Councillors have moved to prevent prisoner votes from “skewing” the results of knife-edge elections in Perth and Kinross.
The Scottish Government is running a consultation on ending the blanket ban on prisoner voting in Scotland by granting the vote in local and Holyrood elections to those serving sentences between six and twelve months.
It argues this is to comply with European human rights legislation.
There are fears many prisoners may not be on the electoral roll, creating disputes over where they can vote, with the default becoming registration in the prison’s constituency.
This runs the risk of having a disproportionate effect on some constituencies, giving prisoners extra political clout in elections.
By coincidence, the issue could be particularly relevant in the Perth and North Perthshire constituency, which includes Perth Prison and Castle Huntly at Longforgan.
The incumbent MP, Pete Wishart retained his seat by just 21 votes in 2017 in a close fight with Scottish Conservative, Ian Duncan.
Perth and Kinross Council’s response to the Scottish Government consultation states: “As a local authority with two prisons within its geographical boundary which take prisoners from all over Scotland, we would support an arrangement whereby prisoners were able to vote only in the location of the prisoner’s ordinary residence.
“This would avoid the skewing of votes for a potential significant population.”
The response highlights that many prisoners may not be on the electoral roll.
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“We suggest that a system be required which identifies the various constituencies for which each prisoner is eligible to vote at the point of their prison sentence commencing to avoid any dispute.”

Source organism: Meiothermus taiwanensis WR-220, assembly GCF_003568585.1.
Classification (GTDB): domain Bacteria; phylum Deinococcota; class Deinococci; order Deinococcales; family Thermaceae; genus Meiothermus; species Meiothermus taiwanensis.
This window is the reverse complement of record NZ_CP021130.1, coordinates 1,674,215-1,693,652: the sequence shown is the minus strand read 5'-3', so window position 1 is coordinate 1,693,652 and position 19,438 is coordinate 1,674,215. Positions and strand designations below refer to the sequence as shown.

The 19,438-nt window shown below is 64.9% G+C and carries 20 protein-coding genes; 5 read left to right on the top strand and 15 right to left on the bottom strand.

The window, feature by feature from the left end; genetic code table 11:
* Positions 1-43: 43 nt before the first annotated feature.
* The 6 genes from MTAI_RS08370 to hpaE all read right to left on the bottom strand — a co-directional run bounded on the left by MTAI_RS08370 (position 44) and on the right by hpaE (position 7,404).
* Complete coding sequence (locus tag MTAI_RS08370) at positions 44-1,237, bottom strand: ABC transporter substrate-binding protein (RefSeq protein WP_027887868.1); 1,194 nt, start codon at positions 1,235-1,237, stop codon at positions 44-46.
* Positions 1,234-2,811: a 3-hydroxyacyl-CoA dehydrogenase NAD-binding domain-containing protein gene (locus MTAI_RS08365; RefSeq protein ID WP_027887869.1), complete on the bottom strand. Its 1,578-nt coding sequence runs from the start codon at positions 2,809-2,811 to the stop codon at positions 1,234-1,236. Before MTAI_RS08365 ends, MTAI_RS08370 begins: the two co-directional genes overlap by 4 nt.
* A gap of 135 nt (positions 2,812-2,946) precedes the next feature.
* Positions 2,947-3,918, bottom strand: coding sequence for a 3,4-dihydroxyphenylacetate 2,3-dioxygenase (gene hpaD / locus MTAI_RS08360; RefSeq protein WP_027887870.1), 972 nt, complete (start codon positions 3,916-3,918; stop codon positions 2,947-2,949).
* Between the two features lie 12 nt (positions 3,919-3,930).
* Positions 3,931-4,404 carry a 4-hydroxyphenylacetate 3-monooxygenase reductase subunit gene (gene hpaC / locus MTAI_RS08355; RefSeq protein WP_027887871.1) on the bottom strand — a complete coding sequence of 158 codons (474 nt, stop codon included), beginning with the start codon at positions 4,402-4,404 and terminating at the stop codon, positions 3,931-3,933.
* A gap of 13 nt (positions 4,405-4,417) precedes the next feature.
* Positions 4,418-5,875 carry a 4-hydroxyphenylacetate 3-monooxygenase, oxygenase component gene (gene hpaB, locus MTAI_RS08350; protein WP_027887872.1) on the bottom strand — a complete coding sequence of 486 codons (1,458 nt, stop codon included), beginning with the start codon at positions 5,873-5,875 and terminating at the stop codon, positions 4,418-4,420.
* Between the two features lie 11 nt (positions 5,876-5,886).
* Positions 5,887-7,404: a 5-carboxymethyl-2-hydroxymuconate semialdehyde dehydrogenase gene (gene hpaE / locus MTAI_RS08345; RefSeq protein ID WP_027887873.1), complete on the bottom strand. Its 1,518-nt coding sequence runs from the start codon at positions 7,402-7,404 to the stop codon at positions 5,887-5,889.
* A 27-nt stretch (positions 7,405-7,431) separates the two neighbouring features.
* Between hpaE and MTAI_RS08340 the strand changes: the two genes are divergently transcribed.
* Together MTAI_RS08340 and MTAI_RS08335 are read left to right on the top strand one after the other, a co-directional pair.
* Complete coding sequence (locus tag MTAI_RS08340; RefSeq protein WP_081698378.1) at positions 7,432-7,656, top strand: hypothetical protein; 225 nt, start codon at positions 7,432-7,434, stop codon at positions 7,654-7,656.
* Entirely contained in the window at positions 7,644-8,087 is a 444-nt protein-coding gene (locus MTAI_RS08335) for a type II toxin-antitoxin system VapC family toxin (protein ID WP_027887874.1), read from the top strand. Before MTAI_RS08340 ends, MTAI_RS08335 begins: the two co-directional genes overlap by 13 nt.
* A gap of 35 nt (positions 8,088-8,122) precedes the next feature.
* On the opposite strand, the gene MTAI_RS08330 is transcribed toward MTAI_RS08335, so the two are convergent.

Around 700 prisoners are currently held in HMP Perth and around 300 in Scotland’s only open prison HMP Castle Huntly.
Though only those serving shorter sentences are set to be given voting rights under the Scottish Government proposals, they could have a considerable effect on local government elections where turn outs and majorities can be small.
A Scottish Government spokesperson said prisoners would be registered to vote by declaration of local connection to a previous address or local authority, rather than the prison address.
“This would avoid the potential for large numbers of prisoners, registered to the prison, to cause distortion to voter numbers and electoral results, especially for Scottish local elections given the smaller sizes of wards.”
The debate on the issue at a full meeting of Perth and Kinross Council prompted ill-tempered scenes among councillors this week.
Councillor Michael Barnacle, an Independent, threatened to walk out after deputy provost Willie Wilson ruled against considering a motion opposing almost all voting rights for prisoners.
That amendment was then accepted but it – and another amendment proposing voting rights for those serving sentences of up to five years – failed to carry.
This meant councillors backed the original proposal, by 18 to 12 votes, to back voting rights for those serving sentences of 12 months or less and to call for a system to identify a prisoner’s constituency as soon as an inmate begins their sentence.